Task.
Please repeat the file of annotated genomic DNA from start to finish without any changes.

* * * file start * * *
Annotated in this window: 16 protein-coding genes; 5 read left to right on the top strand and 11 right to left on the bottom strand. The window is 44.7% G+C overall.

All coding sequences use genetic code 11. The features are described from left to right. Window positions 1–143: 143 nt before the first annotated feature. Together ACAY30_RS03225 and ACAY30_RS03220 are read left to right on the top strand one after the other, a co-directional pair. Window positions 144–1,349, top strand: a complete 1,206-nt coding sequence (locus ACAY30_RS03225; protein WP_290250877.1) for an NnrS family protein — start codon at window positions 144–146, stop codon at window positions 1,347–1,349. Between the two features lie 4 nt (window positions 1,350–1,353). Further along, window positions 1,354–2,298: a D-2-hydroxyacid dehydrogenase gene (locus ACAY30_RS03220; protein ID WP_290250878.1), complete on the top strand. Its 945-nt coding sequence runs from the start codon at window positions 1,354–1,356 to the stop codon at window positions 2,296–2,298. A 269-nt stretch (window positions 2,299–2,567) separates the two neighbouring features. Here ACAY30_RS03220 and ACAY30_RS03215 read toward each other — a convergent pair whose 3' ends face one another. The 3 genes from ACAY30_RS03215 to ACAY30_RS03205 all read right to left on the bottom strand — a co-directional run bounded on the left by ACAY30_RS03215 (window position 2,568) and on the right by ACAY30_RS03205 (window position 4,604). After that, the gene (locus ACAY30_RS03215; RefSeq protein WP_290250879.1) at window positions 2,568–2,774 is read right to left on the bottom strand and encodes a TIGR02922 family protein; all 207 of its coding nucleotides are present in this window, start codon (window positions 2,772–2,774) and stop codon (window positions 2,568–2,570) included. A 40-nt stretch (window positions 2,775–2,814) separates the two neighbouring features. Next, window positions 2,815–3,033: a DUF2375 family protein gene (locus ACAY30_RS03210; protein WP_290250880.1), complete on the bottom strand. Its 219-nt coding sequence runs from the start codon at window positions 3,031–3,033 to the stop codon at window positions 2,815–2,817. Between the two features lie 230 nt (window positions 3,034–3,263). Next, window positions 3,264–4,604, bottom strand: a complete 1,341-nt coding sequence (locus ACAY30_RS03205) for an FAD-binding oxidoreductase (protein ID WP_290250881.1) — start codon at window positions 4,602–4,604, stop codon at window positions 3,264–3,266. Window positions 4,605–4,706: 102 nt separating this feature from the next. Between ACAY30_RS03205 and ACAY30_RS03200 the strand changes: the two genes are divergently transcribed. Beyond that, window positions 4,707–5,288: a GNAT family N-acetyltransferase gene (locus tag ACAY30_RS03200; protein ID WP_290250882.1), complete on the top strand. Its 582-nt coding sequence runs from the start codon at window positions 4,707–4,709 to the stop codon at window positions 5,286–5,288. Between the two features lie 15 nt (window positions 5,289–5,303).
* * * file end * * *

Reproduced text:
Annotated in this window: 16 protein-coding genes; 5 read left to right on the top strand and 11 right to left on the bottom strand. The window is 44.7% G+C overall.

All coding sequences use genetic code 11. The features are described from left to right. Window positions 1–143: 143 nt before the first annotated feature. Together ACAY30_RS03225 and ACAY30_RS03220 are read left to right on the top strand one after the other, a co-directional pair. Window positions 144–1,349, top strand: a complete 1,206-nt coding sequence (locus ACAY30_RS03225; protein WP_290250877.1) for an NnrS family protein — start codon at window positions 144–146, stop codon at window positions 1,347–1,349. Between the two features lie 4 nt (window positions 1,350–1,353). Further along, window positions 1,354–2,298: a D-2-hydroxyacid dehydrogenase gene (locus ACAY30_RS03220; protein ID WP_290250878.1), complete on the top strand. Its 945-nt coding sequence runs from the start codon at window positions 1,354–1,356 to the stop codon at window positions 2,296–2,298. A 269-nt stretch (window positions 2,299–2,567) separates the two neighbouring features. Here ACAY30_RS03220 and ACAY30_RS03215 read toward each other — a convergent pair whose 3' ends face one another. The 3 genes from ACAY30_RS03215 to ACAY30_RS03205 all read right to left on the bottom strand — a co-directional run bounded on the left by ACAY30_RS03215 (window position 2,568) and on the right by ACAY30_RS03205 (window position 4,604). After that, the gene (locus ACAY30_RS03215; RefSeq protein WP_290250879.1) at window positions 2,568–2,774 is read right to left on the bottom strand and encodes a TIGR02922 family protein; all 207 of its coding nucleotides are present in this window, start codon (window positions 2,772–2,774) and stop codon (window positions 2,568–2,570) included. A 40-nt stretch (window positions 2,775–2,814) separates the two neighbouring features. Next, window positions 2,815–3,033: a DUF2375 family protein gene (locus ACAY30_RS03210; protein WP_290250880.1), complete on the bottom strand. Its 219-nt coding sequence runs from the start codon at window positions 3,031–3,033 to the stop codon at window positions 2,815–2,817. Between the two features lie 230 nt (window positions 3,034–3,263). Next, window positions 3,264–4,604, bottom strand: a complete 1,341-nt coding sequence (locus ACAY30_RS03205) for an FAD-binding oxidoreductase (protein ID WP_290250881.1) — start codon at window positions 4,602–4,604, stop codon at window positions 3,264–3,266. Window positions 4,605–4,706: 102 nt separating this feature from the next. Between ACAY30_RS03205 and ACAY30_RS03200 the strand changes: the two genes are divergently transcribed. Beyond that, window positions 4,707–5,288: a GNAT family N-acetyltransferase gene (locus tag ACAY30_RS03200; protein ID WP_290250882.1), complete on the top strand. Its 582-nt coding sequence runs from the start codon at window positions 4,707–4,709 to the stop codon at window positions 5,286–5,288. Between the two features lie 15 nt (window positions 5,289–5,303).